You can tell a lot about a person by the way they open a door. I was contemplating this the other day in the women’s restroom as I stole a short, desperate break from work. (Real estate offices are total mayhem in the spring.)
As I dried my hands the door swung open, kicked by a woman sporting a set of immaculate nails. She entered and put a shoulder to the stall door, a whiff of perfume in her wake.
The door swung open again, slower this time. A small woman hiding behind her hair slid in through the gap she’d made. She scanned the bathroom first, as if checking it for safety, and hurried to the far end.
I waited, pretending to smooth my eyebrows in the mirror. No one entered for another minute or so, and then the sound of the hinges. In walked a blonde who glanced back the way she’d come before letting the door swing closed. “Excuse me,” she said a moment later as she stepped aside for someone else leaving in a hurry.
Emphatic, perhaps a little uptight.
Hesitant, ready for flight.
And courteous… maybe to a fault.
All of this revealed in under two minutes. We tell each other so much all the time, don’t we? People we never even speak to. Our bodies tell it, and the way we move our bodies through space. The way we take in and release air. The small sounds the person next to us at the grocery store is making in their throat as they wait to purchase their bottle of chardonnay.
Preoccupied. Wistful. Fighting change. An endless stream of information.
I was curious about the door phenomenon. Something about the way people let themselves in or out of a space that seemed particularly revealing. At the risk of sounding flip, this act seems to me like a literal insight into where others are figuratively coming from. I watched people opening doors all week to see what else I might discover.
Mature women tended to hesitate, as if waiting for someone to step in and grasp the handle. Younger women tended to trail in in small herds, and younger men almost always put their back into it. Purpose, muscle, action. Toddlers stepped through with wide-eyed deliberation, and people obviously on vacation, who never seem to know where they should put themselves when out of their comfort zone, meandered.
And then there were the more individual details. The woman in knee socks who leaned into the hardware store door before heaving it open, as if her very effort invited resistance. The bearded man who prepared himself for entering an intimate public space by tucking his chin and the book under his arm a little tighter before pulling open the coffee shop door.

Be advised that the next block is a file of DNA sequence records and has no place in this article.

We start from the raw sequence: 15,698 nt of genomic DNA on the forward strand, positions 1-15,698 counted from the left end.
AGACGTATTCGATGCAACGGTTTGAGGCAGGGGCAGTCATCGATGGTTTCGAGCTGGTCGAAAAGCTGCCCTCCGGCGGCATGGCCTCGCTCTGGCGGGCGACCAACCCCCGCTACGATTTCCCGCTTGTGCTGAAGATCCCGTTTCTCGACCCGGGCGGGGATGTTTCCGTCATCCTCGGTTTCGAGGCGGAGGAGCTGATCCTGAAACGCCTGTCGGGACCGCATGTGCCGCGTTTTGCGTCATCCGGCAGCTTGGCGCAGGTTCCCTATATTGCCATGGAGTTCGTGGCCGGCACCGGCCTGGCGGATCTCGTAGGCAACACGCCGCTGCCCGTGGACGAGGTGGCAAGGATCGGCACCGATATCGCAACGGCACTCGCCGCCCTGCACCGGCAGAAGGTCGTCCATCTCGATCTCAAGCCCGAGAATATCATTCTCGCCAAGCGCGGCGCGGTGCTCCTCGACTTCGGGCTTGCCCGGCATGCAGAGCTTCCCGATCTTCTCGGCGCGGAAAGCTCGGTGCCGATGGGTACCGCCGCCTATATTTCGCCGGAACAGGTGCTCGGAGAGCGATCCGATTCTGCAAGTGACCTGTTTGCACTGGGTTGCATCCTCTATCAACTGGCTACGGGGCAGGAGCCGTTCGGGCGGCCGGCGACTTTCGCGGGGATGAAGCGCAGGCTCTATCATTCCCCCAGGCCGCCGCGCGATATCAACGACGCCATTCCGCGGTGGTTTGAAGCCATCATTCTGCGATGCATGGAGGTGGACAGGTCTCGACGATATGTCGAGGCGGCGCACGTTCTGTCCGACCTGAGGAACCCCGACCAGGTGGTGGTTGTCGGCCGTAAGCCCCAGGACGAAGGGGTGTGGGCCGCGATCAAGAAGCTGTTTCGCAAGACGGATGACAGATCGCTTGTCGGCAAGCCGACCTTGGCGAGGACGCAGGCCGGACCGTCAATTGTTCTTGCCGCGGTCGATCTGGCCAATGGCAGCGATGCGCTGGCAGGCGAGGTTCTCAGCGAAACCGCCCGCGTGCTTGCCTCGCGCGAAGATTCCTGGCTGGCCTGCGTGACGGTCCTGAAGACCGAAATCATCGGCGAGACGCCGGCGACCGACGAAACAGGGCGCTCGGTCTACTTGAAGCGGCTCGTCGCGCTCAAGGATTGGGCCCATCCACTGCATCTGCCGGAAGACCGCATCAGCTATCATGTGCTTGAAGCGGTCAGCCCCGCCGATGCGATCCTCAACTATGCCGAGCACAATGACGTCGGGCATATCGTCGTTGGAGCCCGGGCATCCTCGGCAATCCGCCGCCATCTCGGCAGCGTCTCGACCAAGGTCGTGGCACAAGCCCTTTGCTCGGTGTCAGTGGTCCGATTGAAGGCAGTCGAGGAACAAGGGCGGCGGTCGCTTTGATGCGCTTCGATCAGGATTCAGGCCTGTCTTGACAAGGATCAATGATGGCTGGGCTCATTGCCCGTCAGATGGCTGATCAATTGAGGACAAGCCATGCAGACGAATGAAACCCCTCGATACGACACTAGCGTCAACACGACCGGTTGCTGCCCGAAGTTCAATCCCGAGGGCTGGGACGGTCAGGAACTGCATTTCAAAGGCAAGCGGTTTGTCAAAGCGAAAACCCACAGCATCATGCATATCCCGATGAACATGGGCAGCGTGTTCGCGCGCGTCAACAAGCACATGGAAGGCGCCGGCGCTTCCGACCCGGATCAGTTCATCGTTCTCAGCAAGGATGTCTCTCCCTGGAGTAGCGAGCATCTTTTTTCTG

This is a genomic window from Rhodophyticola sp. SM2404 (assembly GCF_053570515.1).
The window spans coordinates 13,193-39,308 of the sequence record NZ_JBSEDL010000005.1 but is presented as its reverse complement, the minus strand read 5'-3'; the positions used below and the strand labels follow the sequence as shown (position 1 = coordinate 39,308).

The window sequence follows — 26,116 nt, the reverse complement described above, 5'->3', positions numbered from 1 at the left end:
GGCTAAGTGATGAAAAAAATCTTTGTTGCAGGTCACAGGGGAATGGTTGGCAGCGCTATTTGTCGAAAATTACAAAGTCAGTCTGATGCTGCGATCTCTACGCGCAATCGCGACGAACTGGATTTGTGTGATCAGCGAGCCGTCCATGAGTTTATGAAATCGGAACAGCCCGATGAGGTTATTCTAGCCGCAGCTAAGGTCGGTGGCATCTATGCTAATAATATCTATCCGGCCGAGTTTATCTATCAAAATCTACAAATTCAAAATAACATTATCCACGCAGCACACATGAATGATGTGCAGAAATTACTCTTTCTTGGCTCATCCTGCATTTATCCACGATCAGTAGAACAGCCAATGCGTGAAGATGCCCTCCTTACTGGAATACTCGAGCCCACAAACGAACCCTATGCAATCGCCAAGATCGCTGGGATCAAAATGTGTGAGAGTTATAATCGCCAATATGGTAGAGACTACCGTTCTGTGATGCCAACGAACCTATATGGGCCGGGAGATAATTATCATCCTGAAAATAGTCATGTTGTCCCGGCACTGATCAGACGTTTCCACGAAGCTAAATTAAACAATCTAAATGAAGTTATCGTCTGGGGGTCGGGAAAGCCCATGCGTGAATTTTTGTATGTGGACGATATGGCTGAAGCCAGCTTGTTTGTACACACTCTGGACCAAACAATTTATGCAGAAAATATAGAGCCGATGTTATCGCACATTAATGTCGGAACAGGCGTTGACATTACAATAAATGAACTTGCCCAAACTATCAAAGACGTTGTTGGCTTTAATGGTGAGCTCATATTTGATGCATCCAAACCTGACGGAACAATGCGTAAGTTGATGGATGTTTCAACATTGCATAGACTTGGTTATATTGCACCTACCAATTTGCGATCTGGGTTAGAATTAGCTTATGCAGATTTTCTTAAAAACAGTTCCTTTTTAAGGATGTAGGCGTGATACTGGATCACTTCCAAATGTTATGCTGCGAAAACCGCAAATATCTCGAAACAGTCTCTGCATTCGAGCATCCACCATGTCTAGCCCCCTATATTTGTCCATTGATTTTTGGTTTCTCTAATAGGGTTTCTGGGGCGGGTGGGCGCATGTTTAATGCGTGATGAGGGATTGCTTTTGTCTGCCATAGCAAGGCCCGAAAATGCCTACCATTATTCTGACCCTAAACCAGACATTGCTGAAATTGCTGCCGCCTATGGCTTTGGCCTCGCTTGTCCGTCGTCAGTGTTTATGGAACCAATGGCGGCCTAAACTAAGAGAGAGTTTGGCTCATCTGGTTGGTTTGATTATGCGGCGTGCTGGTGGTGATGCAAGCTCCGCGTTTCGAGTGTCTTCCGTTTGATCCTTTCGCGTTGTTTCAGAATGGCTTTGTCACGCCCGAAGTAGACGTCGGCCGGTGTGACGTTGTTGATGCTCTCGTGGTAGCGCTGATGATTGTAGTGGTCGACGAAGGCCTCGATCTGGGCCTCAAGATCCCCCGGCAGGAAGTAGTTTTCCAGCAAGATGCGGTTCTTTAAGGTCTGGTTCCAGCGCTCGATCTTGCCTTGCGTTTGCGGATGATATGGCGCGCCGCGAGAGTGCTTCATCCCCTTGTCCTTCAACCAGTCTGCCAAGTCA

This exercise got me wondering… what if we paid attention to everything everyone did? Like really paid attention. What if their every action informed our interactions? Would it overload the conversation—or enrich it?
I have come to suspect that if we look past carefully filtered verbal cues at the more revealing language of the body, we just might see more of what we are trying to know.
A woman in my book group is going through a divorce. She spoke about it this past weekend, seeking solace from the circle. Tears filled her eyes, and her voice ran thick with anguish. But her hands, her arms. She kept gesturing with ever expansive strokes as if including so much of the air around her. As if taking it in. And I thought as I watched her speak, She’s telling us that this experience is expanding her.
Another young woman at the office recently endured her second miscarriage. Her face was brave and drawn as we spoke about everything else: the daily checklist, scheduling, lunch. And yet when I thanked her for her work that day, she smiled. A blossoming. And I saw that this loss wasn’t taking something from her so much as it was softening her way in the world.
There are so many ways we can enter another’s experience. We can enter someone’s life simply by paying attention. And what comes may not be about the Monday morning meeting at all, or the struggle of a breakup. It may be about the being beyond the details, revealed in all the little things they do.